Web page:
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Alpha Kappa Alpha Sorority, Incorporated®

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Herstory

Alpha Kappa Alpha Sorority, Inc. (ΑΚΑ) stands as the pioneering intercollegiate historically African American sorority. Established on January 15, 1908, at the historically black Howard University in Washington, D.C., it was founded by a group of sixteen students under the leadership of Ethel Hedgemon Lyle. The creation of this sorority marked a significant breakthrough for African American women, providing a platform where they could assert themselves in areas where opportunities were scarce during the early 20th century.

Officially incorporated on January 29, 1913, Alpha Kappa Alpha has evolved into one of the largest Greek-letter organizations in the nation. With a presence in 1,024 chapters across the United States and various other countries, boasting over 350,000 members, the sorority plays a pivotal role in fostering unity and empowerment.

Prospective members can join through undergraduate chapters at colleges or universities, or they may receive invitations from graduate chapters after obtaining an undergraduate or advanced college degree.

 

As a member of the National Pan-Hellenic Council (NPHC), Alpha Kappa Alpha contributes to the collaborative efforts of historically African American Greek-letter organizations.

Founders

The Original Group: Anna Easter Brown, Beulah Burke, Lillie Burke, Marjorie Hill, Margaret Flagg Holmes, Ethel Hedgeman Lyle, Lavinia Norman, Lucy Slowe, Marie Woolfolk Taylor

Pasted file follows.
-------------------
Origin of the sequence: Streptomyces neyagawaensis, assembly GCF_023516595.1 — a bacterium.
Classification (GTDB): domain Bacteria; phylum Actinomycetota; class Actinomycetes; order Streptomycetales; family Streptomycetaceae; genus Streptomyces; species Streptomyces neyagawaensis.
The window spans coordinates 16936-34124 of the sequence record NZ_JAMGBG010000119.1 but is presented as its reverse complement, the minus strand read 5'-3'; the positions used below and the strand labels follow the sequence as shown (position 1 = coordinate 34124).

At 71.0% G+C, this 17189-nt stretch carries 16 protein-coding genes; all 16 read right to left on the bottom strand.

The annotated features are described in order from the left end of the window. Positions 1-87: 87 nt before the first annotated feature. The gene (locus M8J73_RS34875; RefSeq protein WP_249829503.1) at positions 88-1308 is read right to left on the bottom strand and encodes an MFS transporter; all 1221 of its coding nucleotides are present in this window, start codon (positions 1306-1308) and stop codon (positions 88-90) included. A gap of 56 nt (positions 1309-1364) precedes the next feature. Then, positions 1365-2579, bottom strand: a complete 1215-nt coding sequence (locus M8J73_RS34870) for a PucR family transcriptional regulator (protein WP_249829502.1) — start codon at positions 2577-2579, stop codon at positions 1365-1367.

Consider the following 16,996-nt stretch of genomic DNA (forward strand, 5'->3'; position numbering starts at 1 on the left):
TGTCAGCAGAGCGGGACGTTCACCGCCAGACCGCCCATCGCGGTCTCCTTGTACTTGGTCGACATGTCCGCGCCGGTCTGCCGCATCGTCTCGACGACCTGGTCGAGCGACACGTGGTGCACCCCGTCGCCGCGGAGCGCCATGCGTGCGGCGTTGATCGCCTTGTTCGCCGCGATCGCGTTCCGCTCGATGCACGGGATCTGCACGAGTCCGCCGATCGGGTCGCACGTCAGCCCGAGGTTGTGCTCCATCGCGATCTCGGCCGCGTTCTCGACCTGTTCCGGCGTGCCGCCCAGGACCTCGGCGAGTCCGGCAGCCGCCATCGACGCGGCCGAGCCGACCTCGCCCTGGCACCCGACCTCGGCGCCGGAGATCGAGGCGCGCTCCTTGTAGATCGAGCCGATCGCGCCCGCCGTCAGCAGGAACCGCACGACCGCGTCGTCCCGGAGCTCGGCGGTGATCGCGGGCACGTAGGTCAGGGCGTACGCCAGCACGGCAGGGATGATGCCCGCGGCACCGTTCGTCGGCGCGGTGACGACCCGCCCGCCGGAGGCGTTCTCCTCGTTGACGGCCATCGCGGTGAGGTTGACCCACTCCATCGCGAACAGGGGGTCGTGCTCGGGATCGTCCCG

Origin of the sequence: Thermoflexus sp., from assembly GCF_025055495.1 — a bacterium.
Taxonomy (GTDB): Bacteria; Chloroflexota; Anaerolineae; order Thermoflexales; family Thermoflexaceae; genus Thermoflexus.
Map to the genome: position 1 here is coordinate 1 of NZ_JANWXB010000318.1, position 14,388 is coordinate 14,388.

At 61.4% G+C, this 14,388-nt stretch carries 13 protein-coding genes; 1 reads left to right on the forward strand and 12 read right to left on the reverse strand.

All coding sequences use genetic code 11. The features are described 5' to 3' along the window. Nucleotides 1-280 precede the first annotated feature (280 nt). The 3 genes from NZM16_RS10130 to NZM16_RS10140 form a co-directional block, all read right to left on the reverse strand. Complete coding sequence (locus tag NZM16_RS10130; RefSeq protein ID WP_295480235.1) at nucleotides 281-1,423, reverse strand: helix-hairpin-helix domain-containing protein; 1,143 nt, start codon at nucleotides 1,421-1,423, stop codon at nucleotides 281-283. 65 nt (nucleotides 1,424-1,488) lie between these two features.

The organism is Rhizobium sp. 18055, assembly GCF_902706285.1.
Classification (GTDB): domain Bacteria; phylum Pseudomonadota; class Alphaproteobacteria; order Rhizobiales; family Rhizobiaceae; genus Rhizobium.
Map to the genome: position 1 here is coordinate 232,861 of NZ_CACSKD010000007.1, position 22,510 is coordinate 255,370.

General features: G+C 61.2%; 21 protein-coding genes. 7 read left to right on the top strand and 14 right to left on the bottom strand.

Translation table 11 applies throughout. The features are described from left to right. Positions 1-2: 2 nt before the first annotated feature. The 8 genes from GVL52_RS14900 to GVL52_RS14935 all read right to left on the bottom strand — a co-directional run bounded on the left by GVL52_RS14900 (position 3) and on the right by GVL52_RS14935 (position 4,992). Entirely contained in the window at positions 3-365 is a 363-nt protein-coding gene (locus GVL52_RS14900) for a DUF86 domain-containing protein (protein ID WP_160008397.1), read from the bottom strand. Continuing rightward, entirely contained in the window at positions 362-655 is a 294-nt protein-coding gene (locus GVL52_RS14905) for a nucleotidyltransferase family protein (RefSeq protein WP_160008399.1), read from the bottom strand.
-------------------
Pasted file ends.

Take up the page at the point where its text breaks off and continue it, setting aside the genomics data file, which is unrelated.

Led by Ethel Hedgeman Lyle, these nine Howard University students, who came together to form Alpha Kappa Alpha Sorority, were the scholastic leaders of their classes. Each also had a special talent or gift that further enhanced the potential of this dynamic group.


The Sophomores: Norma Elizabeth Boyd, Ethel Jones Mowbray, Alice Porter Murray, Sarah Meriweather Nutter,
Joanna Berry Shields, Carrie E.  Snowden,  Harriet Terry

With the exception of Ethel, the original group of women were comprised of college seniors. To ensure the continuity of the organization, seven Class of 1910 honor students, who had expressed interest, were invited to join without initiation.


The Incorporators: Norma E. Boyd, Julia Evangeline Brooks, Ethel Jones Mowbray, Nellie May Quander, Nellie Pratt Russell, Minnie Smith
 

Nellie Quander was elected president in 1911. Under her visionary leadership, Alpha Kappa Alpha initiated a dynamic plan of expansion. The first step of establishing a national body in perpetuity was taken in 1913 when Alpha Kappa Alpha Sorority was legally incorporated.

For more information about Alpha Kappa Alpha Sorority, Inc.® visit our international website at www.aka1908.com
For more information about the Mid-Atlantic Region visit Alpha Kappa Alpha Sorority, Inc.® (aka1908.com)

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